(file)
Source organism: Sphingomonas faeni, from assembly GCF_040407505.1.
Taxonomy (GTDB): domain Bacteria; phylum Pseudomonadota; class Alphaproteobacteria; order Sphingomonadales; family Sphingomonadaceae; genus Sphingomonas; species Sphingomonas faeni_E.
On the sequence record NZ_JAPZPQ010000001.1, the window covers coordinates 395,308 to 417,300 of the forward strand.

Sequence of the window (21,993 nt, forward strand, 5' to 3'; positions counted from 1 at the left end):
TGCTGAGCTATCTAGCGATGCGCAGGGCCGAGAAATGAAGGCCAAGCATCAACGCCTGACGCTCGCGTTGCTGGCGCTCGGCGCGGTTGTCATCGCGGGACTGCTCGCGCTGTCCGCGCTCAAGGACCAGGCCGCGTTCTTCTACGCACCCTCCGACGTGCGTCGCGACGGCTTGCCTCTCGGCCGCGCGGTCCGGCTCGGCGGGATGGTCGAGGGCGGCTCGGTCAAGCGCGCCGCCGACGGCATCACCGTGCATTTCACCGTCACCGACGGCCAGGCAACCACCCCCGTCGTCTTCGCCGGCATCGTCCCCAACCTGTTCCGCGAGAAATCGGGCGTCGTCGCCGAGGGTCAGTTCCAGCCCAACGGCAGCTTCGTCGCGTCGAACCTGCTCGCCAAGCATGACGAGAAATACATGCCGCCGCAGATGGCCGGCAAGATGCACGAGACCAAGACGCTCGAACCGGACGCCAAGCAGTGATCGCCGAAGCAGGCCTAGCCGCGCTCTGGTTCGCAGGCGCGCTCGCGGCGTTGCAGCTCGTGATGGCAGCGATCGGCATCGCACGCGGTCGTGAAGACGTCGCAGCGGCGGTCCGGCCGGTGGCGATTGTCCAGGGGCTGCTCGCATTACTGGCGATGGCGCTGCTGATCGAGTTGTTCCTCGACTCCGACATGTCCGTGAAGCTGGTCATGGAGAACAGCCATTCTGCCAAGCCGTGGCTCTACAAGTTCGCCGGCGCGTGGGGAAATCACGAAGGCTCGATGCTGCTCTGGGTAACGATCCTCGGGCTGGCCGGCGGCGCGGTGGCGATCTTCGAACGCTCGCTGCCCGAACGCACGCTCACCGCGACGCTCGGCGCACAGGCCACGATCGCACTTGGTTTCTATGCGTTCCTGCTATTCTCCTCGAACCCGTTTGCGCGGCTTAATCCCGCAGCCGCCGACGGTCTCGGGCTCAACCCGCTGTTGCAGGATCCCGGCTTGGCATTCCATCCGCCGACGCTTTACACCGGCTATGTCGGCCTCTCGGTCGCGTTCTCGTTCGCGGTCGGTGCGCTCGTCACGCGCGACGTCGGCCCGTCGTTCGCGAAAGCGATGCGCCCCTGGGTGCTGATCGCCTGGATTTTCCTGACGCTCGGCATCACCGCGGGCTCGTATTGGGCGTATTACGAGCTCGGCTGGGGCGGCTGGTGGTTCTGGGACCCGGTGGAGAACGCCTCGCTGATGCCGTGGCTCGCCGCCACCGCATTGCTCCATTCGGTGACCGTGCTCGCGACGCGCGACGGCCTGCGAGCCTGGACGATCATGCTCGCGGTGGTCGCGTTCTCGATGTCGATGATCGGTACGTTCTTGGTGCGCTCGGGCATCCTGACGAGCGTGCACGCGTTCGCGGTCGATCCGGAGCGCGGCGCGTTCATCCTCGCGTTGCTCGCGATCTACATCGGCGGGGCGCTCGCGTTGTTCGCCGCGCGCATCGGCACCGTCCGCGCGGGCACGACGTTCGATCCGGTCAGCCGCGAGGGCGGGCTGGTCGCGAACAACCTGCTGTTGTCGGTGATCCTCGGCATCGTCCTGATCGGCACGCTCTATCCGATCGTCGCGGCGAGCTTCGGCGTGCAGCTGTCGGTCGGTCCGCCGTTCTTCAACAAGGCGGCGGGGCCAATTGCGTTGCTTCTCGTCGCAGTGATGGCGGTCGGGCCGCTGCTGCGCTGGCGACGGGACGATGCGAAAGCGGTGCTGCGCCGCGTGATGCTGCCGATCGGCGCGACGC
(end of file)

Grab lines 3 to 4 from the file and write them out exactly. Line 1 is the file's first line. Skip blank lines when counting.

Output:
On the sequence record NZ_JAPZPQ010000001.1, the window covers coordinates 395,308 to 417,300 of the forward strand.

Sequence of the window (21,993 nt, forward strand, 5' to 3'; positions counted from 1 at the left end):